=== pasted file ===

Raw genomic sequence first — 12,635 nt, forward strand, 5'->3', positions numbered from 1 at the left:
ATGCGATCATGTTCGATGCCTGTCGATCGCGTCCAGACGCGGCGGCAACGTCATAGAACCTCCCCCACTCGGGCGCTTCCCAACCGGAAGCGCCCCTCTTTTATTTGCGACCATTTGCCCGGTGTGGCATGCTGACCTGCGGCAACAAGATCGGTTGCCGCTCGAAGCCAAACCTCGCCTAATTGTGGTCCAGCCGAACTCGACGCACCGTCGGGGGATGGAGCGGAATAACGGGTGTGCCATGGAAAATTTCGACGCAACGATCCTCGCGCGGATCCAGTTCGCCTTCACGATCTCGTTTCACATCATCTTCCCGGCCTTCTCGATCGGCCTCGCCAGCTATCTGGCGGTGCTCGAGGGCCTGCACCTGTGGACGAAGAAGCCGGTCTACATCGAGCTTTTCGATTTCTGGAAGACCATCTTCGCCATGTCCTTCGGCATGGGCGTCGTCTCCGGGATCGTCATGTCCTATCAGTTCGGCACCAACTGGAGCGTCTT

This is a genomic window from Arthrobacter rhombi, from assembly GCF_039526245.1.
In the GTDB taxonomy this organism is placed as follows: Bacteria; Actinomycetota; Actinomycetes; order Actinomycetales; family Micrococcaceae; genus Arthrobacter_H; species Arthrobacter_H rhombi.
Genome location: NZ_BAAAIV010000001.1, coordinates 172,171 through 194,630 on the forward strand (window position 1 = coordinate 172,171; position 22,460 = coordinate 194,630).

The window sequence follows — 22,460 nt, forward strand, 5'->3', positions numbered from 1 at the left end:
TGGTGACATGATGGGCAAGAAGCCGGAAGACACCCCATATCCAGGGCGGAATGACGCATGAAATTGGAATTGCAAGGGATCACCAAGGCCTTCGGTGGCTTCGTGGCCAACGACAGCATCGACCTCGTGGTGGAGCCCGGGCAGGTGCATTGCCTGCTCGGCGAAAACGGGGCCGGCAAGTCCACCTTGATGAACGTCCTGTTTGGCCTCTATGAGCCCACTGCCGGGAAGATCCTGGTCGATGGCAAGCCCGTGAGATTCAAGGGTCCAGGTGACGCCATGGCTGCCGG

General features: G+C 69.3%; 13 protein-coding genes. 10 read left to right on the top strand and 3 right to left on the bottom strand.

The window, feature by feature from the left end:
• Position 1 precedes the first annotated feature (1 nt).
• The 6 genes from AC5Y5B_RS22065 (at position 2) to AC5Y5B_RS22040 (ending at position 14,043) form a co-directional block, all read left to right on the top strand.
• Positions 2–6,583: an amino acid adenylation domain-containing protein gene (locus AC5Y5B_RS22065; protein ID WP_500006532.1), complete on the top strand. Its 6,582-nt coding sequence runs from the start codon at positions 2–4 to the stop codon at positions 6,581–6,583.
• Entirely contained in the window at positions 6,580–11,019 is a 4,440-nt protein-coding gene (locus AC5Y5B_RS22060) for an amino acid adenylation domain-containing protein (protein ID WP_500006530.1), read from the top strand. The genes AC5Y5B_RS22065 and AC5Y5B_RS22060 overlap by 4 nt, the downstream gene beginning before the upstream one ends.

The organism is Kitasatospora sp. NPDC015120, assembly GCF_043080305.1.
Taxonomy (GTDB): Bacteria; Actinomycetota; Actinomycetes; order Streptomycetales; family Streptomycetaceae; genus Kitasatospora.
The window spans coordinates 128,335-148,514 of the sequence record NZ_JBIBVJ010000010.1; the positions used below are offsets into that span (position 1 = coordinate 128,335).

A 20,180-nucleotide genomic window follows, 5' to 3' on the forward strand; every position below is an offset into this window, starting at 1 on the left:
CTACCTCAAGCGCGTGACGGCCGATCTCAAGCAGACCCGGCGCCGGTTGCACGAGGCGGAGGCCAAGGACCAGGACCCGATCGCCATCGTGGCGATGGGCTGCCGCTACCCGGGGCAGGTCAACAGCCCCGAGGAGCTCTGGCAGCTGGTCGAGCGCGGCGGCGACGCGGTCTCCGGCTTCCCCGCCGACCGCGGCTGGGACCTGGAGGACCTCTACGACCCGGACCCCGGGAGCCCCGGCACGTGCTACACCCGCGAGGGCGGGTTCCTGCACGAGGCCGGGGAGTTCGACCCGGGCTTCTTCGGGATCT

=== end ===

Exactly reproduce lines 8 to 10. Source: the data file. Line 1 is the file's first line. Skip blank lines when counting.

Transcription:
General features: G+C 69.3%; 13 protein-coding genes. 10 read left to right on the top strand and 3 right to left on the bottom strand.

The window, feature by feature from the left end:
• Position 1 precedes the first annotated feature (1 nt).